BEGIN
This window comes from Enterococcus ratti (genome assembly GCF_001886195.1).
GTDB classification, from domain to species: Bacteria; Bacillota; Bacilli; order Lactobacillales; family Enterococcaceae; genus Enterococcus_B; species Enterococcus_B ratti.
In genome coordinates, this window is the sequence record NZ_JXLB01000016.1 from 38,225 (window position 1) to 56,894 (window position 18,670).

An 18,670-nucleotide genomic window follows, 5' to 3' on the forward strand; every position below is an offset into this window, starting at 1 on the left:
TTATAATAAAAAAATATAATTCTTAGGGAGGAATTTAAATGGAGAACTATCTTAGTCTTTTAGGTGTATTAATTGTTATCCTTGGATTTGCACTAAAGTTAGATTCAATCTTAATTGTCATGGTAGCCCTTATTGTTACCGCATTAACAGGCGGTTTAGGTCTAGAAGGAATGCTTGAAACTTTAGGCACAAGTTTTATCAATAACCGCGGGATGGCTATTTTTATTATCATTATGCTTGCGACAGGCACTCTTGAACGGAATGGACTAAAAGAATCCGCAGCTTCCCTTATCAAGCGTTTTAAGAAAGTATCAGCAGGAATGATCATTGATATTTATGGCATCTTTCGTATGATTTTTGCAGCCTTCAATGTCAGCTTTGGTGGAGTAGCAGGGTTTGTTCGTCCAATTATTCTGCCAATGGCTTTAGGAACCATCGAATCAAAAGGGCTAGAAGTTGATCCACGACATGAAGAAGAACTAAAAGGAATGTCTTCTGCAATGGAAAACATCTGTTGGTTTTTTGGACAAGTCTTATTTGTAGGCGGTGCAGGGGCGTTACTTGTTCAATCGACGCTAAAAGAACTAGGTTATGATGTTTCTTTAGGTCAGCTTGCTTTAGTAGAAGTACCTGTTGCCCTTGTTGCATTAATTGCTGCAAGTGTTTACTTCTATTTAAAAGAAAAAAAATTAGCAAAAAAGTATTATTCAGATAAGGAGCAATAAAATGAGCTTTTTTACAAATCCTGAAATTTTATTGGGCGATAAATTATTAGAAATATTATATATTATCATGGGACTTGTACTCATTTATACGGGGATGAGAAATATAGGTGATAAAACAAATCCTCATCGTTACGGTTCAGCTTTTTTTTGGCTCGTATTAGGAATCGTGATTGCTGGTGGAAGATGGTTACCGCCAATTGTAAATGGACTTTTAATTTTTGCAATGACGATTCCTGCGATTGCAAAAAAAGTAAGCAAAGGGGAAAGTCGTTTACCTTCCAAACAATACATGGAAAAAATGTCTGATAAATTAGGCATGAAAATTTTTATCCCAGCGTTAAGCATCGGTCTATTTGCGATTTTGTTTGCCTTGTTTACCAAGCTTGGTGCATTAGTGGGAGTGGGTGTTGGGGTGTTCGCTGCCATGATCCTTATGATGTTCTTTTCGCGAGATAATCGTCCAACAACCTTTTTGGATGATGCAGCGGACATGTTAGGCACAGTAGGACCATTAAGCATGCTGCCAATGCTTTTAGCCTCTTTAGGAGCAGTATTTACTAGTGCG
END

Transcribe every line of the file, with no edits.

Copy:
This window comes from Enterococcus ratti (genome assembly GCF_001886195.1).
GTDB classification, from domain to species: Bacteria; Bacillota; Bacilli; order Lactobacillales; family Enterococcaceae; genus Enterococcus_B; species Enterococcus_B ratti.
In genome coordinates, this window is the sequence record NZ_JXLB01000016.1 from 38,225 (window position 1) to 56,894 (window position 18,670).

An 18,670-nucleotide genomic window follows, 5' to 3' on the forward strand; every position below is an offset into this window, starting at 1 on the left:
TTATAATAAAAAAATATAATTCTTAGGGAGGAATTTAAATGGAGAACTATCTTAGTCTTTTAGGTGTATTAATTGTTATCCTTGGATTTGCACTAAAGTTAGATTCAATCTTAATTGTCATGGTAGCCCTTATTGTTACCGCATTAACAGGCGGTTTAGGTCTAGAAGGAATGCTTGAAACTTTAGGCACAAGTTTTATCAATAACCGCGGGATGGCTATTTTTATTATCATTATGCTTGCGACAGGCACTCTTGAACGGAATGGACTAAAAGAATCCGCAGCTTCCCTTATCAAGCGTTTTAAGAAAGTATCAGCAGGAATGATCATTGATATTTATGGCATCTTTCGTATGATTTTTGCAGCCTTCAATGTCAGCTTTGGTGGAGTAGCAGGGTTTGTTCGTCCAATTATTCTGCCAATGGCTTTAGGAACCATCGAATCAAAAGGGCTAGAAGTTGATCCACGACATGAAGAAGAACTAAAAGGAATGTCTTCTGCAATGGAAAACATCTGTTGGTTTTTTGGACAAGTCTTATTTGTAGGCGGTGCAGGGGCGTTACTTGTTCAATCGACGCTAAAAGAACTAGGTTATGATGTTTCTTTAGGTCAGCTTGCTTTAGTAGAAGTACCTGTTGCCCTTGTTGCATTAATTGCTGCAAGTGTTTACTTCTATTTAAAAGAAAAAAAATTAGCAAAAAAGTATTATTCAGATAAGGAGCAATAAAATGAGCTTTTTTACAAATCCTGAAATTTTATTGGGCGATAAATTATTAGAAATATTATATATTATCATGGGACTTGTACTCATTTATACGGGGATGAGAAATATAGGTGATAAAACAAATCCTCATCGTTACGGTTCAGCTTTTTTTTGGCTCGTATTAGGAATCGTGATTGCTGGTGGAAGATGGTTACCGCCAATTGTAAATGGACTTTTAATTTTTGCAATGACGATTCCTGCGATTGCAAAAAAAGTAAGCAAAGGGGAAAGTCGTTTACCTTCCAAACAATACATGGAAAAAATGTCTGATAAATTAGGCATGAAAATTTTTATCCCAGCGTTAAGCATCGGTCTATTTGCGATTTTGTTTGCCTTGTTTACCAAGCTTGGTGCATTAGTGGGAGTGGGTGTTGGGGTGTTCGCTGCCATGATCCTTATGATGTTCTTTTCGCGAGATAATCGTCCAACAACCTTTTTGGATGATGCAGCGGACATGTTAGGCACAGTAGGACCATTAAGCATGCTGCCAATGCTTTTAGCCTCTTTAGGAGCAGTATTTACTAGTGCG